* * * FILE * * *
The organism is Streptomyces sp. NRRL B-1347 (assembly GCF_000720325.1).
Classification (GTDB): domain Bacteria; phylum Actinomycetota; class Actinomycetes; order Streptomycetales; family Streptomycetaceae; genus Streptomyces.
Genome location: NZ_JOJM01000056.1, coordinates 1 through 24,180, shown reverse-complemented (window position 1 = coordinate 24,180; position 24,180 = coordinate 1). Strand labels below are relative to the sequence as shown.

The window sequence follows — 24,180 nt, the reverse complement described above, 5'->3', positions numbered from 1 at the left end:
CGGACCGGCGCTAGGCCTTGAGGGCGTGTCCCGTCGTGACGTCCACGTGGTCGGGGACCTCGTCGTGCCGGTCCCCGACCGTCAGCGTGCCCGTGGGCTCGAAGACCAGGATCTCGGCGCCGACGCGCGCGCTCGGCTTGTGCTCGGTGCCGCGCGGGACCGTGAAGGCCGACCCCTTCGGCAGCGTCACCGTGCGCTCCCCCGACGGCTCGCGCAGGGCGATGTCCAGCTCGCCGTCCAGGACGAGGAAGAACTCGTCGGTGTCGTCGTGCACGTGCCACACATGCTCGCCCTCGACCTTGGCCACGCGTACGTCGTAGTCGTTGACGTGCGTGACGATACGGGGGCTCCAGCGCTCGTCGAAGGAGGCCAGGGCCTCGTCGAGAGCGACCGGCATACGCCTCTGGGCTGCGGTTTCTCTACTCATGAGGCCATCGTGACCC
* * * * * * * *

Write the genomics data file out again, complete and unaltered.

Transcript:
The organism is Streptomyces sp. NRRL B-1347 (assembly GCF_000720325.1).
Classification (GTDB): domain Bacteria; phylum Actinomycetota; class Actinomycetes; order Streptomycetales; family Streptomycetaceae; genus Streptomyces.
Genome location: NZ_JOJM01000056.1, coordinates 1 through 24,180, shown reverse-complemented (window position 1 = coordinate 24,180; position 24,180 = coordinate 1). Strand labels below are relative to the sequence as shown.

The window sequence follows — 24,180 nt, the reverse complement described above, 5'->3', positions numbered from 1 at the left end:
CGGACCGGCGCTAGGCCTTGAGGGCGTGTCCCGTCGTGACGTCCACGTGGTCGGGGACCTCGTCGTGCCGGTCCCCGACCGTCAGCGTGCCCGTGGGCTCGAAGACCAGGATCTCGGCGCCGACGCGCGCGCTCGGCTTGTGCTCGGTGCCGCGCGGGACCGTGAAGGCCGACCCCTTCGGCAGCGTCACCGTGCGCTCCCCCGACGGCTCGCGCAGGGCGATGTCCAGCTCGCCGTCCAGGACGAGGAAGAACTCGTCGGTGTCGTCGTGCACGTGCCACACATGCTCGCCCTCGACCTTGGCCACGCGTACGTCGTAGTCGTTGACGTGCGTGACGATACGGGGGCTCCAGCGCTCGTCGAAGGAGGCCAGGGCCTCGTCGAGAGCGACCGGCATACGCCTCTGGGCTGCGGTTTCTCTACTCATGAGGCCATCGTGACCC